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      Helicobacter pylori Exploits a Unique Repertoire of Type IV Secretion System Components for Pilus Assembly at the Bacteria-Host Cell Interface

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          Abstract

          Colonization of the human stomach by Helicobacter pylori is an important risk factor for development of gastric cancer. The H. pylori cag pathogenicity island ( cag PAI) encodes components of a type IV secretion system (T4SS) that translocates the bacterial oncoprotein CagA into gastric epithelial cells, and CagL is a specialized component of the cag T4SS that binds the host receptor α5β1 integrin. Here, we utilized a mass spectrometry-based approach to reveal co-purification of CagL, CagI (another integrin-binding protein), and CagH (a protein with weak sequence similarity to CagL). These three proteins are encoded by contiguous genes in the cag PAI, and are detectable on the bacterial surface. All three proteins are required for CagA translocation into host cells and H. pylori-induced IL-8 secretion by gastric epithelial cells; however, these proteins are not homologous to components of T4SSs in other bacterial species. Scanning electron microscopy analysis reveals that these proteins are involved in the formation of pili at the interface between H. pylori and gastric epithelial cells. Δ cagI and Δ cagL mutant strains fail to form pili, whereas a Δ cagH mutant strain exhibits a hyperpiliated phenotype and produces pili that are elongated and thickened compared to those of the wild-type strain. This suggests that pilus dimensions are regulated by CagH. A conserved C-terminal hexapeptide motif is present in CagH, CagI, and CagL. Deletion of these motifs results in abrogation of CagA translocation and IL-8 induction, and the C-terminal motifs of CagI and CagL are required for formation of pili. In summary, these results indicate that CagH, CagI, and CagL are components of a T4SS subassembly involved in pilus biogenesis, and highlight the important role played by unique constituents of the H. pylori cag T4SS.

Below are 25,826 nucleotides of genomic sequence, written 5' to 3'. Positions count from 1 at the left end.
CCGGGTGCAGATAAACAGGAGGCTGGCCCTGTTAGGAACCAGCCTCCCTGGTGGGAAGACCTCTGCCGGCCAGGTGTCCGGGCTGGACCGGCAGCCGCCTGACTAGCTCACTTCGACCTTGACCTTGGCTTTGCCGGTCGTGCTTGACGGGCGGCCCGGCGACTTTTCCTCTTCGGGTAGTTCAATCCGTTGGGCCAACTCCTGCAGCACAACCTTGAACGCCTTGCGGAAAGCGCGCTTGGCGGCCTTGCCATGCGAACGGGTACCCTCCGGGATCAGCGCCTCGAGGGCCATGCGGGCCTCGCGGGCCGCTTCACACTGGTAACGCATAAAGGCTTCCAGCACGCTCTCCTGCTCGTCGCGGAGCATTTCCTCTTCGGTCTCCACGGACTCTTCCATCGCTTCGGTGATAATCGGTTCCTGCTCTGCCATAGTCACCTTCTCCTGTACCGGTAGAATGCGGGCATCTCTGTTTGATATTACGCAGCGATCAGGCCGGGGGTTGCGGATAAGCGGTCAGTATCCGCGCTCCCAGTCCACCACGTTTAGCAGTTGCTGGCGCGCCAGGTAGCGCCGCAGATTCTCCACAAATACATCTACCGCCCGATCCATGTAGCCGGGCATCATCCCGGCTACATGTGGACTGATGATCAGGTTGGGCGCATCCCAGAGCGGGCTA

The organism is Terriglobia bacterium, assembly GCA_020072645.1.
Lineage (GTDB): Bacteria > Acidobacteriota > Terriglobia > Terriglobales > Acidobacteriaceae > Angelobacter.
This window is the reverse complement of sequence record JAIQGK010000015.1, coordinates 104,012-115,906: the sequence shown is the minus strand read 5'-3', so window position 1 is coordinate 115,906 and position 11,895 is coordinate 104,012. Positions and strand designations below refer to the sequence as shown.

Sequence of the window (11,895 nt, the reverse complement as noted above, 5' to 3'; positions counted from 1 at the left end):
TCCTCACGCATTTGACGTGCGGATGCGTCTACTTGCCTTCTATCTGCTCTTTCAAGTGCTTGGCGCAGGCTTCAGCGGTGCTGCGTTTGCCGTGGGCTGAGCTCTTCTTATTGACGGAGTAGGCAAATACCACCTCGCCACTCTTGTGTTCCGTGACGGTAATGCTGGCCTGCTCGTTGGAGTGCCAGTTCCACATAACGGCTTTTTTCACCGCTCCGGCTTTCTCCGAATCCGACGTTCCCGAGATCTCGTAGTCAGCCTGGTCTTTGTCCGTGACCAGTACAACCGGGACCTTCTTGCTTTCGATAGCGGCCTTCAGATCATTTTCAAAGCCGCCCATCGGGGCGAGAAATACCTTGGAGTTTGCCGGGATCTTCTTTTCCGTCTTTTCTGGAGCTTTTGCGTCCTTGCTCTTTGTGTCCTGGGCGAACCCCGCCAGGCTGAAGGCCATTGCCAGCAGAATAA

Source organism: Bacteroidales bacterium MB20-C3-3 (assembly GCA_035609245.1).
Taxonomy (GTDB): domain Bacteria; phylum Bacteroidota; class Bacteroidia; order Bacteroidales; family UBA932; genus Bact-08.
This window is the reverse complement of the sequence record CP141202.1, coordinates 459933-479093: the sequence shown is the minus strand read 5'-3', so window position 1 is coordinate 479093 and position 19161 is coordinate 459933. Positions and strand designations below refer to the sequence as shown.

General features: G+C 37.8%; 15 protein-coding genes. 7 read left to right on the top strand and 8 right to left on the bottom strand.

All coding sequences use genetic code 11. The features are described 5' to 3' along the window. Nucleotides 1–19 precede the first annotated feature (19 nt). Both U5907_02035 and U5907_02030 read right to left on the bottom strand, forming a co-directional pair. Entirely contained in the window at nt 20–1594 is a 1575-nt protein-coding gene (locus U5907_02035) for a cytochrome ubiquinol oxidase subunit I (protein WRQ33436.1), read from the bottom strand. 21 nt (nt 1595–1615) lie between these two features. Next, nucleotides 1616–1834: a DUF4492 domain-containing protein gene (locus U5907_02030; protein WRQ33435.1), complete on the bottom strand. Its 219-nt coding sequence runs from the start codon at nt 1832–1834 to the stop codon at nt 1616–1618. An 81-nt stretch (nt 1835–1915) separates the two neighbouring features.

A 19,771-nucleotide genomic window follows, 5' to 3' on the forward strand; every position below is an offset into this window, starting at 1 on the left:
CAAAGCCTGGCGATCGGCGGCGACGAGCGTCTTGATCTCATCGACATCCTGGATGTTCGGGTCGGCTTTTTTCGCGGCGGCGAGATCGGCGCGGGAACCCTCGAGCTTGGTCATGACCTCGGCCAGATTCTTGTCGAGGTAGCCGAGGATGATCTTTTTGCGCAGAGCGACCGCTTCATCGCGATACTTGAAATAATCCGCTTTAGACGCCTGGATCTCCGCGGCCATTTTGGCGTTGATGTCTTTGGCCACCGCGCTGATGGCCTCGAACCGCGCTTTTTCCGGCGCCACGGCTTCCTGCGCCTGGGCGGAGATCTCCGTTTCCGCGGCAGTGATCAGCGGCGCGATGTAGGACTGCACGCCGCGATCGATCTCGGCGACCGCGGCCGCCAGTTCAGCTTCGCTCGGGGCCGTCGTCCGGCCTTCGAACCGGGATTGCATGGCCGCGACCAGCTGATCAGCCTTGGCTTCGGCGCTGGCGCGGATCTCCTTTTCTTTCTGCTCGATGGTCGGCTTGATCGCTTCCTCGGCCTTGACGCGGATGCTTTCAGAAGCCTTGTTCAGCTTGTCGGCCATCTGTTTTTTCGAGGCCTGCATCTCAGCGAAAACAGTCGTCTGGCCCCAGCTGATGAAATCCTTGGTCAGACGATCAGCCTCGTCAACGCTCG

Author Summary

          Helicobacter pylori persistently colonizes the stomach in approximately half of the human population. People who are infected with H. pylori strains harboring the cag pathogenicity island (PAI) have an increased risk of developing gastric cancer. The cag PAI encodes a type IV secretion system (T4SS) that is utilized by the bacteria to inject the bacterial oncoprotein CagA into gastric epithelial cells. Related T4SSs found in several other bacteria have been studied in detail, but thus far there has been very little study of the H. pylori cag T4SS. Here, we utilized a mass spectrometry-based approach to reveal co-purification of three constituents of the H. pylori T4SS (CagH, CagI, and CagL) that lack homology to components of T4SSs in other bacterial species. These proteins are essential for CagA translocation into host cells, and scanning electron microscope studies reveal that the proteins are involved in the formation of pili at the bacterial-host cell interface. A conserved C-terminal motif present in CagH, CagI, and CagL is essential for functionality of the T4SS. This study highlights the important role played by unique constituents of the H. pylori cag T4SS, and illustrates the marked variation that exists among bacterial T4SSs.

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          Most cited references 86